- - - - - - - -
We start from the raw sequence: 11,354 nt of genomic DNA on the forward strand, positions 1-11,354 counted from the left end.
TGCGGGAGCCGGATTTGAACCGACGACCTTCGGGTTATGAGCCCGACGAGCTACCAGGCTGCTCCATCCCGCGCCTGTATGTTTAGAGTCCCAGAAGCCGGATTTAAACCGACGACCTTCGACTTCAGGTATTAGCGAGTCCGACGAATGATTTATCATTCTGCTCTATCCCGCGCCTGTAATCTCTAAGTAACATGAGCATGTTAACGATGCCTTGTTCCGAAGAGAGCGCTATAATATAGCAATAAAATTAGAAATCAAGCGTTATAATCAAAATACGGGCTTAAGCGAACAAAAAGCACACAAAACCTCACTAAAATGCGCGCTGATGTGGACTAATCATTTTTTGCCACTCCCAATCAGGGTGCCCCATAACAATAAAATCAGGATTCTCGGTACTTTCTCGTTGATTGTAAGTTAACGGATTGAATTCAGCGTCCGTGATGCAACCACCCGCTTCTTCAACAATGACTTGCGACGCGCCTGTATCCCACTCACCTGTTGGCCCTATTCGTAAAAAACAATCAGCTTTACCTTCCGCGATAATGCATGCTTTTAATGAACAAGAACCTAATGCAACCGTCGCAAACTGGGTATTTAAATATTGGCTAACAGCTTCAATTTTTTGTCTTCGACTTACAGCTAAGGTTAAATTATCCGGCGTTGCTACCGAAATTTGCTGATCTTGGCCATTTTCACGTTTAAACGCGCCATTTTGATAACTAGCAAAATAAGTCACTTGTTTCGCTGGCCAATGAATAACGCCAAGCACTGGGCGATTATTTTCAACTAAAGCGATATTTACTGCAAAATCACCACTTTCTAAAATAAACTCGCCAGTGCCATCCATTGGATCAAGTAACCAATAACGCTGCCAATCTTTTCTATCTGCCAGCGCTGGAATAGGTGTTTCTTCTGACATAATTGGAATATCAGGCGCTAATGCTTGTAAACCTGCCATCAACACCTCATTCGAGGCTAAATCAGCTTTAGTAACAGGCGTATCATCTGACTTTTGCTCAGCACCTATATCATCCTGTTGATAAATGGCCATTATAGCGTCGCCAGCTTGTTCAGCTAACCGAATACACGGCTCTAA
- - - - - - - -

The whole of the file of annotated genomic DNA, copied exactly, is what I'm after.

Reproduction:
We start from the raw sequence: 11,354 nt of genomic DNA on the forward strand, positions 1-11,354 counted from the left end.
TGCGGGAGCCGGATTTGAACCGACGACCTTCGGGTTATGAGCCCGACGAGCTACCAGGCTGCTCCATCCCGCGCCTGTATGTTTAGAGTCCCAGAAGCCGGATTTAAACCGACGACCTTCGACTTCAGGTATTAGCGAGTCCGACGAATGATTTATCATTCTGCTCTATCCCGCGCCTGTAATCTCTAAGTAACATGAGCATGTTAACGATGCCTTGTTCCGAAGAGAGCGCTATAATATAGCAATAAAATTAGAAATCAAGCGTTATAATCAAAATACGGGCTTAAGCGAACAAAAAGCACACAAAACCTCACTAAAATGCGCGCTGATGTGGACTAATCATTTTTTGCCACTCCCAATCAGGGTGCCCCATAACAATAAAATCAGGATTCTCGGTACTTTCTCGTTGATTGTAAGTTAACGGATTGAATTCAGCGTCCGTGATGCAACCACCCGCTTCTTCAACAATGACTTGCGACGCGCCTGTATCCCACTCACCTGTTGGCCCTATTCGTAAAAAACAATCAGCTTTACCTTCCGCGATAATGCATGCTTTTAATGAACAAGAACCTAATGCAACCGTCGCAAACTGGGTATTTAAATATTGGCTAACAGCTTCAATTTTTTGTCTTCGACTTACAGCTAAGGTTAAATTATCCGGCGTTGCTACCGAAATTTGCTGATCTTGGCCATTTTCACGTTTAAACGCGCCATTTTGATAACTAGCAAAATAAGTCACTTGTTTCGCTGGCCAATGAATAACGCCAAGCACTGGGCGATTATTTTCAACTAAAGCGATATTTACTGCAAAATCACCACTTTCTAAAATAAACTCGCCAGTGCCATCCATTGGATCAAGTAACCAATAACGCTGCCAATCTTTTCTATCTGCCAGCGCTGGAATAGGTGTTTCTTCTGACATAATTGGAATATCAGGCGCTAATGCTTGTAAACCTGCCATCAACACCTCATTCGAGGCTAAATCAGCTTTAGTAACAGGCGTATCATCTGACTTTTGCTCAGCACCTATATCATCCTGTTGATAAATGGCCATTATAGCGTCGCCAGCTTGTTCAGCTAACCGAATACACGGCTCTAA